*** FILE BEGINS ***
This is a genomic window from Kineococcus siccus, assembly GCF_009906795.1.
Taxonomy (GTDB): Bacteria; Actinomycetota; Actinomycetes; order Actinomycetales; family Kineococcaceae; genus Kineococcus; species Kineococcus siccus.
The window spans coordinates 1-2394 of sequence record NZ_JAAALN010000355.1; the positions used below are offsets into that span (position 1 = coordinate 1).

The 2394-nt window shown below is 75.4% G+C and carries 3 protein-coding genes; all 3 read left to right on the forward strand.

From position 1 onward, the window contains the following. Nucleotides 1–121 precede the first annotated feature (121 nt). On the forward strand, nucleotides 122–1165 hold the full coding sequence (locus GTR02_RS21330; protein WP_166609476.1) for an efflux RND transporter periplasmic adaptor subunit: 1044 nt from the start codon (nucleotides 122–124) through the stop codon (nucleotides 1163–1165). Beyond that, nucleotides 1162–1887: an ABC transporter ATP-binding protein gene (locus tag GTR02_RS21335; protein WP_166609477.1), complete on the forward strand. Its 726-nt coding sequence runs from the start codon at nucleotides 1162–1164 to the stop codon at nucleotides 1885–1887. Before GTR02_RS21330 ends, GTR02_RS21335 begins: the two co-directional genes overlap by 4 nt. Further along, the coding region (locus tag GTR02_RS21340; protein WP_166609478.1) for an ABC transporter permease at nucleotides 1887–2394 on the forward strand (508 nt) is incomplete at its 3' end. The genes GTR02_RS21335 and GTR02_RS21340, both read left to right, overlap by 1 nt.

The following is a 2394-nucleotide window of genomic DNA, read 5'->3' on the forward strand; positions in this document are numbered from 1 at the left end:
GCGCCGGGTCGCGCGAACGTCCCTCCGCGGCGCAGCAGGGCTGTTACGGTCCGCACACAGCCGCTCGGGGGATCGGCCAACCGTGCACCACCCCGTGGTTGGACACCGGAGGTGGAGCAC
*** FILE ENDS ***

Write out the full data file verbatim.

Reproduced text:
This is a genomic window from Kineococcus siccus, assembly GCF_009906795.1.
Taxonomy (GTDB): Bacteria; Actinomycetota; Actinomycetes; order Actinomycetales; family Kineococcaceae; genus Kineococcus; species Kineococcus siccus.
The window spans coordinates 1-2394 of sequence record NZ_JAAALN010000355.1; the positions used below are offsets into that span (position 1 = coordinate 1).

The 2394-nt window shown below is 75.4% G+C and carries 3 protein-coding genes; all 3 read left to right on the forward strand.

From position 1 onward, the window contains the following. Nucleotides 1–121 precede the first annotated feature (121 nt). On the forward strand, nucleotides 122–1165 hold the full coding sequence (locus GTR02_RS21330; protein WP_166609476.1) for an efflux RND transporter periplasmic adaptor subunit: 1044 nt from the start codon (nucleotides 122–124) through the stop codon (nucleotides 1163–1165). Beyond that, nucleotides 1162–1887: an ABC transporter ATP-binding protein gene (locus tag GTR02_RS21335; protein WP_166609477.1), complete on the forward strand. Its 726-nt coding sequence runs from the start codon at nucleotides 1162–1164 to the stop codon at nucleotides 1885–1887. Before GTR02_RS21330 ends, GTR02_RS21335 begins: the two co-directional genes overlap by 4 nt. Further along, the coding region (locus tag GTR02_RS21340; protein WP_166609478.1) for an ABC transporter permease at nucleotides 1887–2394 on the forward strand (508 nt) is incomplete at its 3' end. The genes GTR02_RS21335 and GTR02_RS21340, both read left to right, overlap by 1 nt.

The following is a 2394-nucleotide window of genomic DNA, read 5'->3' on the forward strand; positions in this document are numbered from 1 at the left end:
GCGCCGGGTCGCGCGAACGTCCCTCCGCGGCGCAGCAGGGCTGTTACGGTCCGCACACAGCCGCTCGGGGGATCGGCCAACCGTGCACCACCCCGTGGTTGGACACCGGAGGTGGAGCAC